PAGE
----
• CONTRIBUTION TO INDIAN MUSIC• Pannalal Ghosh (1911-1960) is credited with the introduction of the bānsurī (North Indian bamboo flute) into Hindustani classical music in the twentieth century.• He was the first to introduce the seven hole flute or as Santals would call it the Tirio.• The PhD thesis by Carl Clements refers to the influence of Santali culture on Pannalal Ghosh:“While he worked hard all day, he spent much of his free time with the Santhal villagers. One ofthe more interesting points in this story is the fact that the Santhals played a kind of bansuri, as well as a drum known as madal, along with their singing and dancing. PG very much liked themusic and dancing of the Santhals, and in turn, the Santhals enjoyed his bansuri playing. Parul Ghosh notes that, despite the many concerts he played for cultivated audiences, in later years he looked back to his days playing for the Santhals as his greatest joy.“ 16
  • LEGENDS TOGETHER. 17
  • CURRENT SCENARIO• A workshop for the Santal flute called Tirio and Murli was held 16th September 2012 at Ghosaldanga near Santiniketan.• The workshop marked the beginning of a major effort, namely to actively involve Santali villagers and youths in the revival of their musical heritage.• It agreed to follow the traditional way of preparing Santal instruments. • Credits: Gokul Hansda, Santal flute player, educator and President (2012) of the Ghosaldanga Bishnubati Adibasi Trust. 18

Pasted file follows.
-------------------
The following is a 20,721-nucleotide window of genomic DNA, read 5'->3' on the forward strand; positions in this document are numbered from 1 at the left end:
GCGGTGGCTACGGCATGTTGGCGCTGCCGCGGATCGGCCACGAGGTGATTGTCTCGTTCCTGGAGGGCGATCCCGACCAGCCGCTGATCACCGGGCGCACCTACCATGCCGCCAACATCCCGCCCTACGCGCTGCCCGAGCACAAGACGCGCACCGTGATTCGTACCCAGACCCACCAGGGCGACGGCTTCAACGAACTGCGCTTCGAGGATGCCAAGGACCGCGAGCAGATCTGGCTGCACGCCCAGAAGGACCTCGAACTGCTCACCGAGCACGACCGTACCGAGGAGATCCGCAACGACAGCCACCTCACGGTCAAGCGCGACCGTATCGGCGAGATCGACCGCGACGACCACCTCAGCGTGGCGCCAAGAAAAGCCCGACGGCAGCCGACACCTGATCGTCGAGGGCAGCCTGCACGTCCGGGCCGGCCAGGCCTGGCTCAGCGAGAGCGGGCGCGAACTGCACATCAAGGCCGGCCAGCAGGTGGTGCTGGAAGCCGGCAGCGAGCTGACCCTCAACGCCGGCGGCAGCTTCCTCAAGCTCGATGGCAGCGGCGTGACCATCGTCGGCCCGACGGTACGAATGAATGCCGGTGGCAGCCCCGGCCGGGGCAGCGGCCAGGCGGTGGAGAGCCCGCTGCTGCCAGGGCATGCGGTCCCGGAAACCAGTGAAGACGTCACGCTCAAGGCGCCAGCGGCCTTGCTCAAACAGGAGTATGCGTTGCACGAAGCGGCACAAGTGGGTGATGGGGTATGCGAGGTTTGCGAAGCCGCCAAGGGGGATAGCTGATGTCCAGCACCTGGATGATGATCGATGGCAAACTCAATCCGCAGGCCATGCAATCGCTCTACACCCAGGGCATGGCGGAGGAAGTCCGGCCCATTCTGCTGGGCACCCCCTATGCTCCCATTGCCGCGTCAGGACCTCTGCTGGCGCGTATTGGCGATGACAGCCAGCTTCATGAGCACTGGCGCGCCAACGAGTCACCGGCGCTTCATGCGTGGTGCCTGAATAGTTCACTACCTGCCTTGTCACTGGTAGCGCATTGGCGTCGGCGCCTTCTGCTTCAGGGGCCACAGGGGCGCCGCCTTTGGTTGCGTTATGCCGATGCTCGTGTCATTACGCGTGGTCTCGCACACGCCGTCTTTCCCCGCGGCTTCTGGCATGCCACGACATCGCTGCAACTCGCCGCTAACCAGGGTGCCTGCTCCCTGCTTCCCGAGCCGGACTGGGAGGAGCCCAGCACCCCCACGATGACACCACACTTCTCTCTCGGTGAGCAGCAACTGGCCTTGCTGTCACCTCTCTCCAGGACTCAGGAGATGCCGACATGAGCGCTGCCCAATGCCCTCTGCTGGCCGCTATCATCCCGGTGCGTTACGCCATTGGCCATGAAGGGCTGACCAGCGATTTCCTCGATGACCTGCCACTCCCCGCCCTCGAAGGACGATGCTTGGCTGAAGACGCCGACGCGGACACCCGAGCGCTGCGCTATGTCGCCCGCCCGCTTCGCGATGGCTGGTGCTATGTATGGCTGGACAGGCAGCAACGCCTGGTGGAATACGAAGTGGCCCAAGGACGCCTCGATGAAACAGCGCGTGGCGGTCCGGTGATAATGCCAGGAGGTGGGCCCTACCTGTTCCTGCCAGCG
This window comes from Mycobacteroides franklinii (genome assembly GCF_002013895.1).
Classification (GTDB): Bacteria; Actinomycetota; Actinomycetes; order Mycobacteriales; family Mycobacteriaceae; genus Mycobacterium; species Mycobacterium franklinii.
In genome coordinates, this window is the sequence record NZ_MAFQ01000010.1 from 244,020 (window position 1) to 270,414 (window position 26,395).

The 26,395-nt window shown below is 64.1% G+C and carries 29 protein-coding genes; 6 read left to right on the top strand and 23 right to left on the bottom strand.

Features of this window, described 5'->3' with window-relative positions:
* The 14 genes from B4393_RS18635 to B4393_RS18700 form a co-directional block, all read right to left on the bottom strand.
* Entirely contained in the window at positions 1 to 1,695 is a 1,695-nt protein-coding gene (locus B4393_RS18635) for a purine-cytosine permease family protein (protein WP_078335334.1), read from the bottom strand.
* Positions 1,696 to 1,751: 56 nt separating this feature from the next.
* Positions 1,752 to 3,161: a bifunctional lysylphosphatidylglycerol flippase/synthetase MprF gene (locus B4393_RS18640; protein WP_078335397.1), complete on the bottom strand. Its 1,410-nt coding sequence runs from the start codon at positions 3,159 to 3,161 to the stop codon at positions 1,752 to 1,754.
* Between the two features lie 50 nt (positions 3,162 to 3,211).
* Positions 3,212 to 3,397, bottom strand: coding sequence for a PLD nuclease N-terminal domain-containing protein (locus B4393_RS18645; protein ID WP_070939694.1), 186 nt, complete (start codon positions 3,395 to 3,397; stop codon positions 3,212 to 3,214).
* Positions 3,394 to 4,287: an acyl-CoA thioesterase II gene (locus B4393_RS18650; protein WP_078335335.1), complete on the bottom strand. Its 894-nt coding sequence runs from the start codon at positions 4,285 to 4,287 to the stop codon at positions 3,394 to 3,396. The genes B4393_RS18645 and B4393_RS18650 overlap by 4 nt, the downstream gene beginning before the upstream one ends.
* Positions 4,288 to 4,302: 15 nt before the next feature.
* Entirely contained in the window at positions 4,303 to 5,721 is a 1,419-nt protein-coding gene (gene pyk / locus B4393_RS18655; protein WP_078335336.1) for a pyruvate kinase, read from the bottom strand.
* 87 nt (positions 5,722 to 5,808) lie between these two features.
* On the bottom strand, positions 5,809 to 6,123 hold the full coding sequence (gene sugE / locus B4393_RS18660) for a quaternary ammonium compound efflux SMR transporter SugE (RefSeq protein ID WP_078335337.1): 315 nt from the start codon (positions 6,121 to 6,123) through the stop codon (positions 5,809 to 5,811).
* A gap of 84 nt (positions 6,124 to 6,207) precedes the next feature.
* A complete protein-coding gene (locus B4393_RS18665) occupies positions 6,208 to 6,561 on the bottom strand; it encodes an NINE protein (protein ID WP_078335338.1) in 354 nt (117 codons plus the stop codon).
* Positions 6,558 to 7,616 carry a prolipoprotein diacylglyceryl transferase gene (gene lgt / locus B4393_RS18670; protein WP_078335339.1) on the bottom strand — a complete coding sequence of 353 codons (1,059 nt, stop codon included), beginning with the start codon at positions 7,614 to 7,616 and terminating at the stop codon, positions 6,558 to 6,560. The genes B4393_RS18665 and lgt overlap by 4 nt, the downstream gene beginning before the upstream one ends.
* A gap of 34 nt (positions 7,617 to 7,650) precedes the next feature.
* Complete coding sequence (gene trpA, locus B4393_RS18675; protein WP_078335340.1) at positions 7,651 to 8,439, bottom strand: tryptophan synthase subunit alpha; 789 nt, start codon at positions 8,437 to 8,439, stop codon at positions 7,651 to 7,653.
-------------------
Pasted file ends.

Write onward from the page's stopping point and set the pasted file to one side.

• IN A TOI-AHMEDABAD NEWS DATED OCT 2008 • To document and preserve unique musical instrument, Bhasha Research and Publication Centre is undertaking a project with support from ministry of tribal affairs. • The plan is to convert material in all Tribal Research and Training museums (TRTIs) to digital format and form a National Consortium of Indian Tribal Arts and Culture. And today, 2012 The National Consortium of Tribal Arts and Culture created by Bhasha is the single largest digital resource for adivasi art expression in India. 19
  • 20
  • THATTINMELKALI KERALA Kolkali = Kol(stick) + Kali(dance); Mesmerizing rhythm with sticks. 21
  • DAFFLI 22